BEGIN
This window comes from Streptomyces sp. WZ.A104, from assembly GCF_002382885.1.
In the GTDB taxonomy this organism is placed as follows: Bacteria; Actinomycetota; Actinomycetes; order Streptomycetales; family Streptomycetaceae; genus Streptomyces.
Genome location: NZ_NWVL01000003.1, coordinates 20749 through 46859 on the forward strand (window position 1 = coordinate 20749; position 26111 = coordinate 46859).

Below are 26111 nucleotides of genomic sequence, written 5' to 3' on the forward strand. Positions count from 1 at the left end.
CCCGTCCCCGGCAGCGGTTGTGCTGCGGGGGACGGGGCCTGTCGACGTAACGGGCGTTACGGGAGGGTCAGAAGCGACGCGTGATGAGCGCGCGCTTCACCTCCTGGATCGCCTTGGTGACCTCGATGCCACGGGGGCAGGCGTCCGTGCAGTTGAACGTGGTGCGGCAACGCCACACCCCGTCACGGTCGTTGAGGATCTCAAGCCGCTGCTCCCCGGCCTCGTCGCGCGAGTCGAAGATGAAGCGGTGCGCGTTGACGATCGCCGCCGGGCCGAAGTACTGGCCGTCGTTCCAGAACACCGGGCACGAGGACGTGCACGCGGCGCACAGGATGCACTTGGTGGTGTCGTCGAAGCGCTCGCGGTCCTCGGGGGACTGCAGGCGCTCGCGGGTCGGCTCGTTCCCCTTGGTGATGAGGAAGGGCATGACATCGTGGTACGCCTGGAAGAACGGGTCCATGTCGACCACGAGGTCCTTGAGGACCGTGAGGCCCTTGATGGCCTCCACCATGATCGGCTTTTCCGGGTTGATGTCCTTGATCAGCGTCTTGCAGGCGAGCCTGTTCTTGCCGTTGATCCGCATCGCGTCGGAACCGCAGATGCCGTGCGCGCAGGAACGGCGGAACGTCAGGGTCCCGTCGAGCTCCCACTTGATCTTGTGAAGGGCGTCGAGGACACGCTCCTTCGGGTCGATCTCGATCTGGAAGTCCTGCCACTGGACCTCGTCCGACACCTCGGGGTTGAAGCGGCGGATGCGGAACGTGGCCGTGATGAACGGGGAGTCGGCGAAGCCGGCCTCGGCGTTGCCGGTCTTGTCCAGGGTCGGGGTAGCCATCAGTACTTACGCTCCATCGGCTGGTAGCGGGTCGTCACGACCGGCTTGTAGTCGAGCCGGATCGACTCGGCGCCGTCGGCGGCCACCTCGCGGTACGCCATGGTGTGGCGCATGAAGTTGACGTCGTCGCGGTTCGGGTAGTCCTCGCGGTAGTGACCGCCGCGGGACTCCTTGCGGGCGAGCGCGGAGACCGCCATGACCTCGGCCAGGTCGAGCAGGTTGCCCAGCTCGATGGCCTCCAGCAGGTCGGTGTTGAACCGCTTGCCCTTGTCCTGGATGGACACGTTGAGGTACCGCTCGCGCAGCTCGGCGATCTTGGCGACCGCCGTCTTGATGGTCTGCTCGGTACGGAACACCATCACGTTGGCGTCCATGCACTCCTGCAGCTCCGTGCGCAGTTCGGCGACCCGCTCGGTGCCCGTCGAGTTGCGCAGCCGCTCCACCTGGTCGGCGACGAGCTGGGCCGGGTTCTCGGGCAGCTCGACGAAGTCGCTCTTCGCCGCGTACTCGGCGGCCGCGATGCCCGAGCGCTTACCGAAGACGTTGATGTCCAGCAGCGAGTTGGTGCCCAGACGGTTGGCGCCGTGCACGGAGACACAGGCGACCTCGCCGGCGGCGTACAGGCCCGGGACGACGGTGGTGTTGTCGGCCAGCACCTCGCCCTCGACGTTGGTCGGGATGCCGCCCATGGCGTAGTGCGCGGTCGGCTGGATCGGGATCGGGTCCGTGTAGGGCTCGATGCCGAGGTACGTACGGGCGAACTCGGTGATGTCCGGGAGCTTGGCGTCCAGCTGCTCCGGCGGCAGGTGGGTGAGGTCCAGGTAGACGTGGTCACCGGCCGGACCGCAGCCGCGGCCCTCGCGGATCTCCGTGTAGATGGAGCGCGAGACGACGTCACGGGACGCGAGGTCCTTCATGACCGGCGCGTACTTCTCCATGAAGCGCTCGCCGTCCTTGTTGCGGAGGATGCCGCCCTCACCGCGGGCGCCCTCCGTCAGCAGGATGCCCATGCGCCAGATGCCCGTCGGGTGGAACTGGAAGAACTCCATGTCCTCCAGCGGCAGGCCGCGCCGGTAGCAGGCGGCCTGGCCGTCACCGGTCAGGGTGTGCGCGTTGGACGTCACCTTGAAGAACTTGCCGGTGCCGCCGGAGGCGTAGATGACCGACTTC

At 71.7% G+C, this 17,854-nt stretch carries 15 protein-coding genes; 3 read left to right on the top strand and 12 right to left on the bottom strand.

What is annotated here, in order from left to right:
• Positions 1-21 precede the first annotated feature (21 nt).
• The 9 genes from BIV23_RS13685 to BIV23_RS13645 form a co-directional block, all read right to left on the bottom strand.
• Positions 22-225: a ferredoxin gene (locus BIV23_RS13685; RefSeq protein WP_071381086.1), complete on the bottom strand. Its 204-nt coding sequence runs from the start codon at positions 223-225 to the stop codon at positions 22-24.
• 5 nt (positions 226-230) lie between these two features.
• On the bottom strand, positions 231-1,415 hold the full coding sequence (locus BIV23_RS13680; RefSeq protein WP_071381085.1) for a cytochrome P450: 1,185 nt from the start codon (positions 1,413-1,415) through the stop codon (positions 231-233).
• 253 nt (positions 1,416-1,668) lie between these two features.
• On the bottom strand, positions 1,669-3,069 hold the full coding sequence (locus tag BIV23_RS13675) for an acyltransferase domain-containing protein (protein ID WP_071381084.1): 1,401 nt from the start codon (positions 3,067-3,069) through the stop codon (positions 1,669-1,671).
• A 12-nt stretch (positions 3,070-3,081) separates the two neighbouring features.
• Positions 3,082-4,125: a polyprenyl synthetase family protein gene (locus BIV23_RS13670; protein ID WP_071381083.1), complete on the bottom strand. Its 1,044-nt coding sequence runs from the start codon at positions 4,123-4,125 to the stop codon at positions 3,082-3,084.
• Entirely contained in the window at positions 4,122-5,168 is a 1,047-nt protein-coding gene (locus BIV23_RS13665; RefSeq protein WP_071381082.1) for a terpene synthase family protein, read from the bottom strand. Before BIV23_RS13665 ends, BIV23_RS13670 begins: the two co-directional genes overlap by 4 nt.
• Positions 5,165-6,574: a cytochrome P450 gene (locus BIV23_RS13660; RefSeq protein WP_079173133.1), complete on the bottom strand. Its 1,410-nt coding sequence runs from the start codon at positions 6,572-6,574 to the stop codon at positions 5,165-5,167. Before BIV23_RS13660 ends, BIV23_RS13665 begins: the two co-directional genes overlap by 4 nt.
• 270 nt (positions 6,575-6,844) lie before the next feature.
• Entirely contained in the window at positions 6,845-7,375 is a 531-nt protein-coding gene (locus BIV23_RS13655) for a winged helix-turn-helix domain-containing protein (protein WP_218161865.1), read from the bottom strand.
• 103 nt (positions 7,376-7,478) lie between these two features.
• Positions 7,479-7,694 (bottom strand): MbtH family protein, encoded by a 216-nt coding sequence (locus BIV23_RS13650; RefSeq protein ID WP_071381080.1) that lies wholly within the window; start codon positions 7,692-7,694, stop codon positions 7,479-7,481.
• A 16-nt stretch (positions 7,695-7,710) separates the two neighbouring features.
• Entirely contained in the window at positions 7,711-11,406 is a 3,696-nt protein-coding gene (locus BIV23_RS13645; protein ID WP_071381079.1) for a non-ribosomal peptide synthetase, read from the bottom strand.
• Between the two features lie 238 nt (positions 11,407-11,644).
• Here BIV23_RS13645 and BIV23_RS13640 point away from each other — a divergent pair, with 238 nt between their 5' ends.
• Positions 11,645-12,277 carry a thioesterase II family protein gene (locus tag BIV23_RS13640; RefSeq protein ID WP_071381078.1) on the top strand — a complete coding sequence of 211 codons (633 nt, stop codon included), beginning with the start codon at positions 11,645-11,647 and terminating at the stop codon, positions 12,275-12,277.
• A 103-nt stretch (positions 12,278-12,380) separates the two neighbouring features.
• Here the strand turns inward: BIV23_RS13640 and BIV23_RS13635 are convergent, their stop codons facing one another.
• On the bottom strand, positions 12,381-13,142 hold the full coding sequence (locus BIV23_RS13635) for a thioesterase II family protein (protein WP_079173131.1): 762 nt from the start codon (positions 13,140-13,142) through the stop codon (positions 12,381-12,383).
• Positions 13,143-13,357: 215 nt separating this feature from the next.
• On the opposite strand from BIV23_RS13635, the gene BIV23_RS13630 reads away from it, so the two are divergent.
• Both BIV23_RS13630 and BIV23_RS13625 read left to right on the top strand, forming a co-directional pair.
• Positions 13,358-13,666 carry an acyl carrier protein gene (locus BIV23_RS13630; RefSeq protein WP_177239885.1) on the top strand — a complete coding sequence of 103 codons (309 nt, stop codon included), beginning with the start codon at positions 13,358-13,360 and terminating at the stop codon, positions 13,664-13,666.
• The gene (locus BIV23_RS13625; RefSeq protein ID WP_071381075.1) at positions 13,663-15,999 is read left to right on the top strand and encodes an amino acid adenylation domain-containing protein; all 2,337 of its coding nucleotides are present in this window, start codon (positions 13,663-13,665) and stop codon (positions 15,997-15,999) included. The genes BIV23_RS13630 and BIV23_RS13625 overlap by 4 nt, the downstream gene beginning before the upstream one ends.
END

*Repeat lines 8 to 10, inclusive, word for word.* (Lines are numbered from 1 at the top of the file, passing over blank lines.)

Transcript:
• Positions 1-21 precede the first annotated feature (21 nt).
• The 9 genes from BIV23_RS13685 to BIV23_RS13645 form a co-directional block, all read right to left on the bottom strand.
• Positions 22-225: a ferredoxin gene (locus BIV23_RS13685; RefSeq protein WP_071381086.1), complete on the bottom strand. Its 204-nt coding sequence runs from the start codon at positions 223-225 to the stop codon at positions 22-24.